### Table 2: A special ternary representation of integers n.

"... In PAGE 2: ... Theorem I is a special case of Theorem 4, stated and proved in [Fra1985, x4]. The representation of the rst few positive integers over U is given in Table2 . We write the representation of n both in terms of its basis elements, n = Pm i=0 diui, and in its \ternary quot; form n = dm : : : d0, the same as is customary for more conventional numeration systems, such as decimal or binary (528 = 8 100 + 2 101 + 5 102).... In PAGE 2: ... We write the representation of n both in terms of its basis elements, n = Pm i=0 diui, and in its \ternary quot; form n = dm : : : d0, the same as is customary for more conventional numeration systems, such as decimal or binary (528 = 8 100 + 2 101 + 5 102). Table2 shows, for example, that 41 = 1211; and 42 = 2000 rather than 1212, because of the special condition. Similarly, 55 = 10000, not 2112.... In PAGE 2: ...ecause of the special condition. Similarly, 55 = 10000, not 2112.1 1Some of my best friends are nonsemitic, among them referees and readers of my articles. A number of them have commented to me that in a table such as Table2 , the basis elements 1;3;8;21;55 should be written from left to right rather than from right to left. I disagree.... ..."

### Table 2: A special ternary representation of integers n.

"... In PAGE 2: ... Theorem I is a special case of Theorem 4, x4, stated and proved in [Fr1985]. The representation of the rst few positive integers over U is given in Table2 . We write the representation of n both in terms of its basis elements, n = Pm i=0 diui, and in its \ternary quot; form n = dm : : : d0, the same as is customary for more conventional numeration systems, such as decimal or binary (528 = 8 100 + 2 101 + 5 102).... In PAGE 2: ... We write the representation of n both in terms of its basis elements, n = Pm i=0 diui, and in its \ternary quot; form n = dm : : : d0, the same as is customary for more conventional numeration systems, such as decimal or binary (528 = 8 100 + 2 101 + 5 102). Table2 shows, for example, that 41 = 1211; and 42 = 2000 rather than 1212, because of the the special condition. Similarly, 55 = 10000, not 2112.... In PAGE 2: ...ecause of the the special condition. Similarly, 55 = 10000, not 2112.1 1Some of my best friends are nonsemitic, among them referees and readers of my articles. A number of them have commented to me that in a table such as Table2 , the basis elements 1;3;8;21;55 should be written from left to right rather than from right to left. I disagree.... ..."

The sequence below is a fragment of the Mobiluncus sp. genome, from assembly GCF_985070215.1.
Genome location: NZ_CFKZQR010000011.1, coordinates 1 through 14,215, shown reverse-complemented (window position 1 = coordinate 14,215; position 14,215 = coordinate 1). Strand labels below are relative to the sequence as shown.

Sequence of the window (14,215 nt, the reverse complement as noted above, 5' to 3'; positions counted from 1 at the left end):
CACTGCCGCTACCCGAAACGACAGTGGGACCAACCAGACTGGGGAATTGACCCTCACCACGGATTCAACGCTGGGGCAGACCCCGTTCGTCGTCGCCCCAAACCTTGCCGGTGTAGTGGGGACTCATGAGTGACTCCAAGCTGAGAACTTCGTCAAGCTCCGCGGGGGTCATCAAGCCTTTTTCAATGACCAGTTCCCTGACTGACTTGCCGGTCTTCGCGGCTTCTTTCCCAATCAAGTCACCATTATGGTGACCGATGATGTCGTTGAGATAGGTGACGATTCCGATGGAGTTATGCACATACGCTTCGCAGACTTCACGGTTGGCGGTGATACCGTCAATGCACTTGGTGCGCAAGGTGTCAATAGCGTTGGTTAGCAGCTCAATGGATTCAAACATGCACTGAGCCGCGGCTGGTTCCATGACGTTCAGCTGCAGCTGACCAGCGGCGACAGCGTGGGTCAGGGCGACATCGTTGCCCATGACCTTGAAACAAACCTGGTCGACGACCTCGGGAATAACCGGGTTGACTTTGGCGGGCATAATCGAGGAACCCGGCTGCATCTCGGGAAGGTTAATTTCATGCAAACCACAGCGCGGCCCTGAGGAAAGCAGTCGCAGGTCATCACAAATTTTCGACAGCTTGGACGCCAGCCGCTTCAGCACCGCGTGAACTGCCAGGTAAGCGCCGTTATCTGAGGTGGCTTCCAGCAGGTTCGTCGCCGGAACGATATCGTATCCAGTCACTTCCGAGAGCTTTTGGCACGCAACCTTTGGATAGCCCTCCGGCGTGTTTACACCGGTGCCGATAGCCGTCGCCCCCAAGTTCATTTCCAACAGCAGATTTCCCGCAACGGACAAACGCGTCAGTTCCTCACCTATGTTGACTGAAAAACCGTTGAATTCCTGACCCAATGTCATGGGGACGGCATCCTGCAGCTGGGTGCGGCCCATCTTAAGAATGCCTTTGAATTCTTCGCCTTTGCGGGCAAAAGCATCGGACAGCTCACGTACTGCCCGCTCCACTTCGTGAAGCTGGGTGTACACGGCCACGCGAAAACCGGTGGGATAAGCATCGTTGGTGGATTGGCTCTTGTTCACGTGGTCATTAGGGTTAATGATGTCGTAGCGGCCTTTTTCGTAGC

### Table 2: A special ternary representation of integers n.

"... In PAGE 2: ... Theorem I is a special case of Theorem 4, stated and proved in [Fra1985, x4]. The representation of the rst few positive integers over U is given in Table2 . We write the representation of n both in terms of its basis elements, n = Pm i=0 diui, and in its \ternary quot; form n = dm : : : d0, the same as is customary for more conventional numeration systems, such as decimal or binary (528 = 8 100 + 2 101 + 5 102).... In PAGE 2: ... We write the representation of n both in terms of its basis elements, n = Pm i=0 diui, and in its \ternary quot; form n = dm : : : d0, the same as is customary for more conventional numeration systems, such as decimal or binary (528 = 8 100 + 2 101 + 5 102). Table2 shows, for example, that 41 = 1211; and 42 = 2000 rather than 1212, because of the special condition. Similarly, 55 = 10000, not 2112.... In PAGE 2: ...ecause of the special condition. Similarly, 55 = 10000, not 2112.1 1Some of my best friends are nonsemitic, among them referees and readers of my articles. A number of them have commented to me that in a table such as Table2 , the basis elements 1;3;8;21;55 should be written from left to right rather than from right to left. I disagree.... ..."

### Table C.1.2 de nes the ASCII representation of special symbols:

### Table 3: Geographical Representation of Banks in difierent portfolios

"... In PAGE 16: ... As a conclusion, this table indicates that there is some overlap between the difierent banking portfolios, but not to the extent that one is redundant with respect to the others. Finally, Table3 shows that none of the portfolios is dominated by banks from one speciflc country. In all portfolios, banks of at least 10 countries are present.... ..."

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